Included as a bonus at no extra charge is a complete Amiga port of the game as well! This takes the form of a digital ADF disk image that you can either use in an emulator or on a real Amiga via a GOTEK drive. (I think this bonus is exclusive to the Double-Sided Games release).


Amiga Vegetables Deluxe

Amiga Title Screen


It’s the exact same game with the same choice of game modes, optional music and so on. The music is terrific but I personally prefer the C64 tune. The title screen is also infinitely better on the C64 version with the Amiga’s being text only.

Amiga Vegetables Deluxe

Amiga Vegetables Deluxe game screen

A big benefit of the Amiga version is mouse support which feels like the natural way to play a game like this. It also benefits from the higher resolution and larger colour palette to create a more striking display. Both games are brilliant but I think the C64 version is better in the music department whilst the mouse support gives the Amiga version the edge in gameplay. If the C64 version supported the NEOS or 1351 mouse then that would make it a clear winner for me!

Even though the Amiga version is classed as a bonus addition to the C64 game I would still recommend this to Amiga only gamers as it’s a great game on either system.

Border Zone by Infocom – Classic C64 Purchase

Border Zone Infocom

Before Christmas I mentioned that I had picked up a few new Infocom adventure games for my collection. Well this is the second one, Border Zone for the Commodore 64. Again this is in very good condition throughout. The only blemish being that it is missing one of the feelies (a book of matches) but I’m not really too bothered about that.


Border Zone

Infocom Border Zone back cover


This adventure is a little bit different as you actually play three different people during the course of the game. The idea being that you get to see the story unfold from different viewpoints. At certain points in the story the paths of the characters intersect too which should prove interesting. Border Zone is basically a cold war spy thriller which was all the rage back in the 80’s. In a nutshell there’s an assassination plot and you must either try to prevent it, or ensure it succeeds, depending on who you are playing as.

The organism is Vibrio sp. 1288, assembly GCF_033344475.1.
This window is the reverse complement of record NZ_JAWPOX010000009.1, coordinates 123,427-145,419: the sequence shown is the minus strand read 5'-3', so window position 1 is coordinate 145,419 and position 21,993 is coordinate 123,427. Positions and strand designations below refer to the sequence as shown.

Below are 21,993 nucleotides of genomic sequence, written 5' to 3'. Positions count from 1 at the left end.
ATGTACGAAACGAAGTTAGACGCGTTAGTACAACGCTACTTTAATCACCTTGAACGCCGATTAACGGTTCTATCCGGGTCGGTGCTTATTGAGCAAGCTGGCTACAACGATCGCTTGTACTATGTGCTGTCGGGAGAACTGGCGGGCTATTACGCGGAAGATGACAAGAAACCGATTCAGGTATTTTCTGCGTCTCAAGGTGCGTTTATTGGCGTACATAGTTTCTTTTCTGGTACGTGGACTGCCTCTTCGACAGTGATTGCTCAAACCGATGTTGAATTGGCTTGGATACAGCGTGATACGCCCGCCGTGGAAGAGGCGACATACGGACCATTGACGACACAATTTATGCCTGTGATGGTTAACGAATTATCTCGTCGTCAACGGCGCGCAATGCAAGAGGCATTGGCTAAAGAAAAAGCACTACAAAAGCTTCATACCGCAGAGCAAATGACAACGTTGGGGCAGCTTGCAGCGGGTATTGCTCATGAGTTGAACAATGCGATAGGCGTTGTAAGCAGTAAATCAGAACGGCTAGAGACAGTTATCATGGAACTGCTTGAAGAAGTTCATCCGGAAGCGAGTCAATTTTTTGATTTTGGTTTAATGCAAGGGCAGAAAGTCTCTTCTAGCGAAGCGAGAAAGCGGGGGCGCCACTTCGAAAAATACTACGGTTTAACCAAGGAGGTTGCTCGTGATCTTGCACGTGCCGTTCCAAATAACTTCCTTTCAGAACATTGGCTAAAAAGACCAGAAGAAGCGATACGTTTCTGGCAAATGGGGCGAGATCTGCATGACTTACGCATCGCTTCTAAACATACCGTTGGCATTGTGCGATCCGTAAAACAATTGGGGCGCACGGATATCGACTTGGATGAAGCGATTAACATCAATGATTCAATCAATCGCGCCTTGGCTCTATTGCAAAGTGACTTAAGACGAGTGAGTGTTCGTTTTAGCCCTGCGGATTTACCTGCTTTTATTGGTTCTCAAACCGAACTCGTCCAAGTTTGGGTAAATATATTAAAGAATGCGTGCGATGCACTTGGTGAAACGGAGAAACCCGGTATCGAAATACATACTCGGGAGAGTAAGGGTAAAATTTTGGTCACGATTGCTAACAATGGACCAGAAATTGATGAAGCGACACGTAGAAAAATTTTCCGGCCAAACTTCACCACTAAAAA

Border Zone

Border Zone opening screen on my Commodore 64

I have to confess that after I started to play this I realised that there is a timer that ticks down while you are playing. This is a real-time timer… it ticks down whether you type a command or not. This is a real turn off for me as I like to take my time, examine everything, draw a map, make myself a cuppa or whatever… I don’t want to be stressing about running out of time. This may well prove to be a deal-breaker on this particular game, only time will tell.

It is actually possible to slow the timer down by entering the command ‘slow’. This certainly helps things but still doesn’t stop my anxiety levels whilst playing…


Border Zone ‘Feelies’


As with all Infocom games there’s plenty of extras packed inside the slide out tray.


Border Zone

Sliding out the box insert


Border Zone is no exception here with lots of extra goodies tucked inside the box insert.


The Border Zone box insert


Starting with the standard stuff first, there’s the instruction manual, a reference card for the C64 version of the game, the game on a 5.25″ floppy disk, and a registration card.


Border Zone

Feelies galore…


Also included is a map of the border between Frobnia and Litzenburg and a business card from ‘Riznik’s Antiques’. Additionally there’s an ‘I am Frobnia – Fortunate Tourists Guide and Phrasebook’ to help set the scene. As I mentioned earlier there should also be a little book of matches but unfortunately that was missing from the box.

All in all this is a fantastic item and another worthy addition to my Infocom collection, albeit one that I may never finish due to the timer.

If you enjoyed looking at this page then here’s a look at some of the other Infocom games in my collection that I’ve posted about.